Debra J. Saunders

Last week, Buckingham Palace released figures on the cost of the monarchy on British taxpayers -- 36.2 million pounds, or a cost to every man, woman and child equivalent to that of one loaf of bread. At 60 pence (about U.S. $1), it would seem a bargain -- this is the type of ceremony, after all, that draws visitors from around the world -- except that nothing is a bargain here.

Taxes are as institutionalized as titles. While Russia enjoys a flat income-tax rate of 13 percent, Brits pay 22 percent of their income, graduated up to 40 percent for the top-income bracket (those earning more than 35,000 pounds or about U.S. $58,000). After they've paid their income taxes, they pay a 17.5 percent national sales tax called the Value Added Tax.

The VAT drives up the cost of everything. A yoga mat that goes for $25 plus tax in the United States cost 32 pounds (about U.S. $53) in Covent Garden. The VAT applies to services, such as a plumber's bill, as well.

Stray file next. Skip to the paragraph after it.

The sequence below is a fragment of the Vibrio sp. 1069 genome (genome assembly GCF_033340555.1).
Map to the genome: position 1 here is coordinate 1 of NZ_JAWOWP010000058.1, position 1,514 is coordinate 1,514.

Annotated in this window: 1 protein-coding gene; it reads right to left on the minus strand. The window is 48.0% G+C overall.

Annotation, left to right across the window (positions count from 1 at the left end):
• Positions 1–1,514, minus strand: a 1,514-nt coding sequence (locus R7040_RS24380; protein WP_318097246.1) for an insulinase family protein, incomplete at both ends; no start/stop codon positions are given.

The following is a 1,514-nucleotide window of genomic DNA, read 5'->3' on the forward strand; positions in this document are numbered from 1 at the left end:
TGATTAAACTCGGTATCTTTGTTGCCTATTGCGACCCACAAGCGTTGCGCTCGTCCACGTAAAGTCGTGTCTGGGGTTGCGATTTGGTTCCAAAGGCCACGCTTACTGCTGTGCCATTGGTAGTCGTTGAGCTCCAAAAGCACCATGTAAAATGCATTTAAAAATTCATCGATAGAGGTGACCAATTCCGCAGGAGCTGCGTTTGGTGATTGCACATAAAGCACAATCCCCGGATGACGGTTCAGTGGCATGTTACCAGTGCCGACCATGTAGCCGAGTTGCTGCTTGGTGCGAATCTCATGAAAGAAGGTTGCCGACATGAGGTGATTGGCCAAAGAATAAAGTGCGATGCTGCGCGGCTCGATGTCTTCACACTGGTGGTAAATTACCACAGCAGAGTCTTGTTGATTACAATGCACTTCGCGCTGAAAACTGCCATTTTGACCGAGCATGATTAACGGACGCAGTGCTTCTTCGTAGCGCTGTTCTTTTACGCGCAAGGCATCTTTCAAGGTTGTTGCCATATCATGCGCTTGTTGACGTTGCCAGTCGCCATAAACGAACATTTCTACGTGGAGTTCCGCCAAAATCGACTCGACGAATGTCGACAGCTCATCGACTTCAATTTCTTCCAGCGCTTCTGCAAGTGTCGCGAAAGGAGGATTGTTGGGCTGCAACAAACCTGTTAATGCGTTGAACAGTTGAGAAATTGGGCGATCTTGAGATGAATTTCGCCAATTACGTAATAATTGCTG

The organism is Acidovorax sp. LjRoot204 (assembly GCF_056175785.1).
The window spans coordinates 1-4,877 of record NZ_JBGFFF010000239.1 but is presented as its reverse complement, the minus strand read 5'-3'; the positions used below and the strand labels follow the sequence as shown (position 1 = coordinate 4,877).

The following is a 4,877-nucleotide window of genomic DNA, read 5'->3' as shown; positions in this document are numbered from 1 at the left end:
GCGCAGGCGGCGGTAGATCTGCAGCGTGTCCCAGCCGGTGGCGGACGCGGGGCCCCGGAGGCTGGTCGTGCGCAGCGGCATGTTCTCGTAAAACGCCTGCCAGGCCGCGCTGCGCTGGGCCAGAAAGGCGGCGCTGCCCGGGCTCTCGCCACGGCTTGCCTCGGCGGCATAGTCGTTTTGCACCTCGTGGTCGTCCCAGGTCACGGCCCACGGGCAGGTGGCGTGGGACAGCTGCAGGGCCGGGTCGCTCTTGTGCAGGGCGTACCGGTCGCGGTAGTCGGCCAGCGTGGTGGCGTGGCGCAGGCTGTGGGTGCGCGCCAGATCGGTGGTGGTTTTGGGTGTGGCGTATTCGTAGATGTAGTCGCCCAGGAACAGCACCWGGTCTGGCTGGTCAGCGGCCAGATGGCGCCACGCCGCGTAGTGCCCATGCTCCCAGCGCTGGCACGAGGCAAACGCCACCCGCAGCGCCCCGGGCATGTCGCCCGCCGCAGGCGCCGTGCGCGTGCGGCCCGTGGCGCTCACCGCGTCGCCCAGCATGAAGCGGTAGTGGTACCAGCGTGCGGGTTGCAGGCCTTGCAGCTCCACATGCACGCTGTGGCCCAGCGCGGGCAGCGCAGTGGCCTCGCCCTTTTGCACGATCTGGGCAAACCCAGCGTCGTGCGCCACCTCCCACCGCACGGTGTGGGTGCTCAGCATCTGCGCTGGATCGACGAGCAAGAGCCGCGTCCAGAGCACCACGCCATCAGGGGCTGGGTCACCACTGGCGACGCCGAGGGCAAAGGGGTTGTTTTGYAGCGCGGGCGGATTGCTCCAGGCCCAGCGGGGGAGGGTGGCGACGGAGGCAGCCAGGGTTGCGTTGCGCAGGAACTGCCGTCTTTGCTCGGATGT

At the "Prime Minister's Question Time" last week, Tony Blair described the tax increases implemented under him as "extra investment."

It's really extra burdens. The taxes are so consuming that you wonder how the working families outside Guildhall can afford simple things, like a yoga mat -- never mind a fur-lined cape.

Debra J. Saunders

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